After a hot start to begin the season, expectations for Wilton Speight have quickly simmered down. Saturday’s win over Wisconsin was the third straight game where the junior was less than awe-inspiring, again just throwing for one touchdown. The concerns with Speight are not so great that people are seriously questioning his starting ability, but his perceived ceiling has been rapidly diminishing. However, this sort of reaction may be a little premature.
Without a doubt, Speight was more exciting to watch to begin the season. After his first-play interception against Hawaii, he amassed seven total touchdowns and no more turnovers against the Rainbow Warriors and Central Florida. His next three games were much more pedestrian, totaling just three passing touchdowns against Colorado, Penn State, and Wisconsin. But the bigger sticking point revolves around his completion percentage and yards per passing attempt during these three contests, figures that have both dropped off after the first three weeks.
An exaggerated decline
|Defense||Speight Pct.||Average Pct.||Speight Y/A||Average Y/A|
After starting the season lights-out, Speight has struggled to maintain his passing accuracy against recent opponents. Though he still sits at a respectable 63 percent on the year, many were hoping that this number could be much higher after seeing his start to the season. Still, his completion rate figures may be a bit deceiving.
While Speight did see a drop-off in his own numbers during Weeks 3-5, he actually performed better than average on the whole. Adjusting out the defenses’ matchups against Michigan, Speight has been more accurate that the average quarterback against every team he has played except Penn State, when he was only slightly below the mark. Overall, Speight has been over eight points better than a defense’s average allowed completion percentage this season.
Likewise, Speight’s yards per attempt have been in a decline, but the raw numbers are blind to opponents’ schemes and defenses. When considering how these teams have faced other opponents, Speight’s numbers are far more understandable. Just like his completion percentage, he has only underperformed in yards per attempt on one occasion, and he has averaged almost two yards better than the opposing defenses have faced in other quarterbacks.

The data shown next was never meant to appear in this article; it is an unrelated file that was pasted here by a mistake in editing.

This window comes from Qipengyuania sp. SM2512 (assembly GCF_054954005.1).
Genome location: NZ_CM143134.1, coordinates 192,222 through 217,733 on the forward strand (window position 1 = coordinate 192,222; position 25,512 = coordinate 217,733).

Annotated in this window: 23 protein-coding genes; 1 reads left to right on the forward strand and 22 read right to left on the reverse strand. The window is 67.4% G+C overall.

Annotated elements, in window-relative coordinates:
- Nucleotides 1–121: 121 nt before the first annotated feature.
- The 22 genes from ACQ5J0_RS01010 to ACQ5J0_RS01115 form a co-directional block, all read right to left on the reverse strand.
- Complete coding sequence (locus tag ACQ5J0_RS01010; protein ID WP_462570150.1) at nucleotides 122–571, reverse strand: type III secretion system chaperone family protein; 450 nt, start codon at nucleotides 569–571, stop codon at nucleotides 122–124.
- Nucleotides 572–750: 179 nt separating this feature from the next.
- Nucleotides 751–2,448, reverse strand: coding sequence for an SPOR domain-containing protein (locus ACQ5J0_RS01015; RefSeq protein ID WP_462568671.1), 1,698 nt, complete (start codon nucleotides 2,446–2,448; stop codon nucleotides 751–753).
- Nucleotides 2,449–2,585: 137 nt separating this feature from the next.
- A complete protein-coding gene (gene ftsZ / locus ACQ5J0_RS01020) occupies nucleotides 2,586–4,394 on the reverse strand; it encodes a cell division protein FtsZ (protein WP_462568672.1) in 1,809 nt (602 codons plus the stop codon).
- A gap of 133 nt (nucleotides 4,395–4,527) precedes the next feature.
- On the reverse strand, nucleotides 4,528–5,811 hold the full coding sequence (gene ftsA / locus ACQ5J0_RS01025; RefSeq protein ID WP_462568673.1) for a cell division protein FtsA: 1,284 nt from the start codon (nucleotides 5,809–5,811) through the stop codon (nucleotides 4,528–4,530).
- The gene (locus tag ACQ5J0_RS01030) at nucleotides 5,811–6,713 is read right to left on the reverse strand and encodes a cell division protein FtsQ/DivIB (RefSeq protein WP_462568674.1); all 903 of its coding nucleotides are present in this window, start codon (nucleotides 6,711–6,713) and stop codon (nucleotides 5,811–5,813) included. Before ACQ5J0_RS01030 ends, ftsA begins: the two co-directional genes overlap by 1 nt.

Not only has he been above average in both areas, but Speight has also been doing what he needs to do when he needs to be doing it: his completion percentage is over 72 percent in the second half of games and his yards per attempt is over two yards higher.
Completion percentage and yards per attempt are not the absolute rubric of quarterback performance, but Speight has shown his competency through these two areas this season. Through these metrics it becomes clear that his decline has less to do with a deterioration of his skills and more to do with the difficulty of Michigan’s schedule. This is no excuse for the quarterback, as the schedule will only get tougher and the pressure will only build, but it should set some minds at ease.
Speight certainly does has room to grow in many areas of his game; he made a few questionable passes against Wisconsin that did not help his completion percentage, and the deep ball threat has been mostly absent since the first two weeks. However, the numbers show that he is an adequate quarterback at the very worst, and if anything he is expected to move in the positive direction.
The tempting measuring stick for Speight would be Jake Rudock’s 2015 season. Rudock recorded a 60 percent completion rate with 10.7 yards per attempt through his first five games last year before turning those numbers into 66 percent and 12.9 yards per attempt over the next eight. Speight and Rudock are different players with different circumstances, but it would not be unreasonable to believe that Speight could enjoy a similar improvement like his predecessor.
Of course, the desire is always for Speight to transform into one of the country’s elite quarterbacks, but he can still be effective without achieving that level. Despite public sentiment, the quarterback Speight has been in the last three weeks is not that different than the player he was during Weeks 1 and 2. It would be great to see him improve in both consistency and accuracy as the season progresses, but complaints about Speight’s demise have been heavily exaggerated and are ultimately without much base.